That sort of thing happened over and over in the course of the weekend. It is why I talk about community education. People need to think through their assumptions and their bigotry. I can’t teach everyone how to behave, on the spot, all around me, every day. Don’t shove into my wheelchair like I don’t exist. Don’t pat me! And don’t fill up a room so I can’t get around, then tell me I can’t be in the one spot I can get to! Don’t lock the elevators and don’t act like I’m a liability waiting to happen! How hard can it be to treat me like a person?!
Last night I was overwhelmed with the feeling of not haveing that feeling. Then as I paused in an alcove of the lobby of the SF Women’s Building to call a cab. An usher for the event, I am fairly sure a volunteer or associate from the building not from the event itself, was standing to the side and in front of me. She told me I was in the way and asked me to move so that people could get by. Amazing! I looked up at her and pointed out, the corridor between the alcove I was in, and the central bit where the elevator was, was enough for at least 3 people to pass, 2 moderately sized wheelchairs, I was not in the way of anyone, and, she was standing more in the middle of the corridor while I was off to the side, so really, she was in the way much more than I was.
I asked her why she felt I was especially in the way more than herself or anyone else. She was unable to answer. I said it was egregious and horrible for her to say this to me and put it onto her to think about for her future. I said it at some length but diplomatically and included the words “I am angry.” I was extra sad because she looked like someone I would in most situations be friends with and want to talk to. Meanwhile people rolled on by us leaving the building and sometimes pausing in the hallway to chat with each other, as people do. No one evidenced impatience or acted like anyone else was in their way.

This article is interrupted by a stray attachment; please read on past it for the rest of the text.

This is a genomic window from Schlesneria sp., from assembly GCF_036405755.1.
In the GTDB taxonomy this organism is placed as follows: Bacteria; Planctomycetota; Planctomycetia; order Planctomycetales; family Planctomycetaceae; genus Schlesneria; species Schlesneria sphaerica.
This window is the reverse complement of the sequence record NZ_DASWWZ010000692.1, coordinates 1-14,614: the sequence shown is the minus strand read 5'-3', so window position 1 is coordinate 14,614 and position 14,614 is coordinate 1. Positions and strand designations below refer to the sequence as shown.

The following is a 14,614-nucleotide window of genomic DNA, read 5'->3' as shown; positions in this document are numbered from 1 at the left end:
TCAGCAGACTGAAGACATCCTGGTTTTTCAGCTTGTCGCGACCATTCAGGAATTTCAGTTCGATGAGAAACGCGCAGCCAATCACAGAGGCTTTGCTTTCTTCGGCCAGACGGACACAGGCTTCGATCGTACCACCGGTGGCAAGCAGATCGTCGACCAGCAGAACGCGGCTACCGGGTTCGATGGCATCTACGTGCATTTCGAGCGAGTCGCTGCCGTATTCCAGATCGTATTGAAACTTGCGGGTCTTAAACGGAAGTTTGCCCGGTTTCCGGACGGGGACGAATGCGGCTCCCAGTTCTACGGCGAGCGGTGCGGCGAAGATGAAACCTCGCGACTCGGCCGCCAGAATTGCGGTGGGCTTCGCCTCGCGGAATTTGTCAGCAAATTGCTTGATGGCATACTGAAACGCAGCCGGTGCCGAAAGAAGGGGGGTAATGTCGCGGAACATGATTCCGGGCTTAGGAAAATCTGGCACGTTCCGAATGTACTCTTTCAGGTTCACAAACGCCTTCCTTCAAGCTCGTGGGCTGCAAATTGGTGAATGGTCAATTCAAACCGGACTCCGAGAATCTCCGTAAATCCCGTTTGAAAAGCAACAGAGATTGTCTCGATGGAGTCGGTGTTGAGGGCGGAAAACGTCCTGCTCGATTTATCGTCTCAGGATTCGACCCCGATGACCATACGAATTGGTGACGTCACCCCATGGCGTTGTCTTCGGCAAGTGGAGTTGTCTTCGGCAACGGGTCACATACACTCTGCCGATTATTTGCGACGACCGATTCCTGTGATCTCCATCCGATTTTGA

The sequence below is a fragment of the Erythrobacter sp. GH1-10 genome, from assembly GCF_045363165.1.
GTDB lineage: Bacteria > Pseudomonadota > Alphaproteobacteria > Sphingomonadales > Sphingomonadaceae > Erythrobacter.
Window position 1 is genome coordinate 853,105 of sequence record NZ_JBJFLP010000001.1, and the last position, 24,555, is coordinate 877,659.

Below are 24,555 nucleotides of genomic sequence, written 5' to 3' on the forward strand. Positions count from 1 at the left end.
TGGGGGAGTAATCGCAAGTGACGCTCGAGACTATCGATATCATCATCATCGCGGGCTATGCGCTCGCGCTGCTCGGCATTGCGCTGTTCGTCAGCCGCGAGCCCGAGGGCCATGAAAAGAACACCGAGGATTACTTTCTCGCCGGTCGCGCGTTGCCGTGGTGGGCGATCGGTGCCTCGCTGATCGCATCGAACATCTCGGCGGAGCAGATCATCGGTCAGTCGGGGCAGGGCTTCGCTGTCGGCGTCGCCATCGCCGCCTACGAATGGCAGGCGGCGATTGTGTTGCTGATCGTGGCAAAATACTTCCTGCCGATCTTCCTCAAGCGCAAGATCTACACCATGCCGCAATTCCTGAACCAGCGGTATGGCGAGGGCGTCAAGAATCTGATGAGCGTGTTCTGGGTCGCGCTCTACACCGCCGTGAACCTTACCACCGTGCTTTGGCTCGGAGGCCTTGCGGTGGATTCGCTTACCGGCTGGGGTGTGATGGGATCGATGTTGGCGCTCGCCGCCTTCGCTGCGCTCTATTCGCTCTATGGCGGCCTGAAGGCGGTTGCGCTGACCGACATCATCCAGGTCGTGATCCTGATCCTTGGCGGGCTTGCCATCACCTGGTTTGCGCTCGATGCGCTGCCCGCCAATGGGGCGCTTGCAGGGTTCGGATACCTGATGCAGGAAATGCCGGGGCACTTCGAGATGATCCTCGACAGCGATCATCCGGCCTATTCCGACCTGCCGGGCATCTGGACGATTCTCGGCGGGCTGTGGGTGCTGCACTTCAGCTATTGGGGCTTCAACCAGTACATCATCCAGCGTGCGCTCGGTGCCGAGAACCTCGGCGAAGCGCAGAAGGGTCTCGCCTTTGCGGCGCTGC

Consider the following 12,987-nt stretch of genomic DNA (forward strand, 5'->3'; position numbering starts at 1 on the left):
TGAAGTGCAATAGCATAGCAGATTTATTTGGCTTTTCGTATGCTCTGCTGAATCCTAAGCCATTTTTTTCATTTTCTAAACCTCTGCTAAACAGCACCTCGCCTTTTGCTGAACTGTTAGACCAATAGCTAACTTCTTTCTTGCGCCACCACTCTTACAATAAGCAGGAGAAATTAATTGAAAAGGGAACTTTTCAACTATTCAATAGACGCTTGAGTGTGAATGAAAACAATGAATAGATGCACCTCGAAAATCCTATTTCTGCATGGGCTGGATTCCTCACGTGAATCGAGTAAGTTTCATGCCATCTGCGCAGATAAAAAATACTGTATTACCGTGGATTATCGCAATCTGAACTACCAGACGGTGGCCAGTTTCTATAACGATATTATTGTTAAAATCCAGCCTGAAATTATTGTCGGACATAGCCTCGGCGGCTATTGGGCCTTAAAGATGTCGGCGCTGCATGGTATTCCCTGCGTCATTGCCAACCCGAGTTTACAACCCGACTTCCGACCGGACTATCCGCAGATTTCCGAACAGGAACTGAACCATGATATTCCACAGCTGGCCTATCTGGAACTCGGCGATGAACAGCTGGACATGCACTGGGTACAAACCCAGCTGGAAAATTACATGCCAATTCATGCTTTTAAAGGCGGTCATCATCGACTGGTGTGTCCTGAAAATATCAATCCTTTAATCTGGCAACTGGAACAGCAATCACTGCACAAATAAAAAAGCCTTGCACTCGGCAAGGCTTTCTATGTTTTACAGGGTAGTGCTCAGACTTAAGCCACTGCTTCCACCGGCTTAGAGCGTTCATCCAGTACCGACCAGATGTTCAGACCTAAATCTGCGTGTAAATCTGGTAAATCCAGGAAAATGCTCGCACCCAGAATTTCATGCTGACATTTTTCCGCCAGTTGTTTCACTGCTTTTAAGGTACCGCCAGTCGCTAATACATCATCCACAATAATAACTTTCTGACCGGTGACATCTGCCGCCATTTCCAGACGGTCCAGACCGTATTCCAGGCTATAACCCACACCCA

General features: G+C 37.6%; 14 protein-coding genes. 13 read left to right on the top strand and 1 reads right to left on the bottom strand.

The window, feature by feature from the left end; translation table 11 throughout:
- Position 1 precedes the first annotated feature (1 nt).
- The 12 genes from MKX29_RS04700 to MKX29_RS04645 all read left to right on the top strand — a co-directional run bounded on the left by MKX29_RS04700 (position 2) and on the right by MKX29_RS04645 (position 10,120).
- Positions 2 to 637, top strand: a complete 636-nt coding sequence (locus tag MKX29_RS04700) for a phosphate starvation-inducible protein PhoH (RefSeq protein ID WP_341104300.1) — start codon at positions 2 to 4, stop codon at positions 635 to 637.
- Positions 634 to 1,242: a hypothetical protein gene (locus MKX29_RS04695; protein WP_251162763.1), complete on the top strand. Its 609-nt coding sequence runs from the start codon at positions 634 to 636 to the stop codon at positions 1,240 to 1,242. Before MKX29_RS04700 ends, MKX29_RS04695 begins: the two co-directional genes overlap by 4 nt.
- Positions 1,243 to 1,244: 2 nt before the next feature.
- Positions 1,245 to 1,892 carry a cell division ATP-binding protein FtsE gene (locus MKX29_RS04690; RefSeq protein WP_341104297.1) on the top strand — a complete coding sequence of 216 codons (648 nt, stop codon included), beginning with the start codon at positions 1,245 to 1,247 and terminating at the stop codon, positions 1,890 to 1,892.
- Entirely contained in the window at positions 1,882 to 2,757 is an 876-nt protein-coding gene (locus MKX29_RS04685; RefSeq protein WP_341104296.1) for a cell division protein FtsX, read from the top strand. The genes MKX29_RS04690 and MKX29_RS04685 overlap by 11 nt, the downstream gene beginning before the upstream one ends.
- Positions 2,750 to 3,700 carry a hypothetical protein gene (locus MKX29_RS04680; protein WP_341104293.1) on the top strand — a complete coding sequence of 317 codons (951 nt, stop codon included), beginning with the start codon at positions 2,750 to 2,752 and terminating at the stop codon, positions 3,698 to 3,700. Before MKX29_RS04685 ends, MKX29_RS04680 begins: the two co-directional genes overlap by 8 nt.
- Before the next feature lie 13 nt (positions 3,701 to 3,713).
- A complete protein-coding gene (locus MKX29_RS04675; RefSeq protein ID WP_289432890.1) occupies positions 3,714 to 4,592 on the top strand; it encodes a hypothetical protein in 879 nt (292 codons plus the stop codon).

Well, I must report that I stayed in the spot. I took a picture of people passing by me and then called my son over from where he was sitting with his book, to cross the lobby and take a photo of where I was sitting so that I could write this up and show how very Not in the Way I had been and why this stupid incident made my head explode. I could hardly have been less in the way of anyone at all!! You can go to that exact spot in the Women’s Building and stand or sit there and see for yourself how unobtrusive it is.
The sign in this photo is offset (way closer to the camera) and not in line at all with where I was sitting. It may also not be clear but I am fully in a little alcove, ie, my wheels were inside the curve of the stairwell. In other worse this was my effort to park temporarily in a place where I would not block any traffic or be stumbled over.
It would have been maybe more sensible of me to go wait and text on the other side of the lobby. I get that. But…. I had the feeling of just being a person in some space that many people were using. Many people were standing around. They were not told to move. I could not believe I was considered to be in their way but they were not in mine. My fellow chair and scooter users were just hanging out and were capable of saying excuse me to each other if there was any inconvenience. I *knew* if an able bodied person had been standing there, in the same spot, taking up the same space, the usher would not have perceieved her as an obstacle.
Here is the view from my niche as people went by.
I don’t think I swore at the usher and I remained “polite”; it was full on fierce coherence from me as I explained exactly how bigoted her action was. At some point my child and I went to the door to look to see if the cab was there and then we went to stay on the other (totally empty) side of the lobby.